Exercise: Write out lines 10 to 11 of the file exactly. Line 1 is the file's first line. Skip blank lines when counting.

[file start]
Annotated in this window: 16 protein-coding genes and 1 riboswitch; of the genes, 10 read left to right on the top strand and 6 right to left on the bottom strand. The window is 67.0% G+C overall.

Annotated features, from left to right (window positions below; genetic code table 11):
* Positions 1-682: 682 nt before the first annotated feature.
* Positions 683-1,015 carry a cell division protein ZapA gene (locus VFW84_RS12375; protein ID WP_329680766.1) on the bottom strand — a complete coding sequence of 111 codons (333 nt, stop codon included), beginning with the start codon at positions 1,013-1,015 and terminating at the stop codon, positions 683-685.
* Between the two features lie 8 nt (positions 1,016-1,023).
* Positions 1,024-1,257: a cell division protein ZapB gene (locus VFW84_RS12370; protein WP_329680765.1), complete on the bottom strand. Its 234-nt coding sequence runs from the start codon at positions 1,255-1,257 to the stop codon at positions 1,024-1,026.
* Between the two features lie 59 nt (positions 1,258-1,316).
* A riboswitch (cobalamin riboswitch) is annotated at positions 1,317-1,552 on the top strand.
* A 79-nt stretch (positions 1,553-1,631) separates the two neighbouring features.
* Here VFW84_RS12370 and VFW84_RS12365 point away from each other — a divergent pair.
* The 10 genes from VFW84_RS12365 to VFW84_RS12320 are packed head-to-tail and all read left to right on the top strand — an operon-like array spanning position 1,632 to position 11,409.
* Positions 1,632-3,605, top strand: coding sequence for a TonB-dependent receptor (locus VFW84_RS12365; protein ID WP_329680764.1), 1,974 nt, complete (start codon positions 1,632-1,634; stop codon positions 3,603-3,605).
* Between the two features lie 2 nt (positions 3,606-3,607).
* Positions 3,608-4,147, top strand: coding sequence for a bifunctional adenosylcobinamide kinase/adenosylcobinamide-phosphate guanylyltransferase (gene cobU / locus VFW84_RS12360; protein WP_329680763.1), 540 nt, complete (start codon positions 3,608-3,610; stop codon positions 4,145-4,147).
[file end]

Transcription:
* Here VFW84_RS12370 and VFW84_RS12365 point away from each other — a divergent pair.
* The 10 genes from VFW84_RS12365 to VFW84_RS12320 are packed head-to-tail and all read left to right on the top strand — an operon-like array spanning position 1,632 to position 11,409.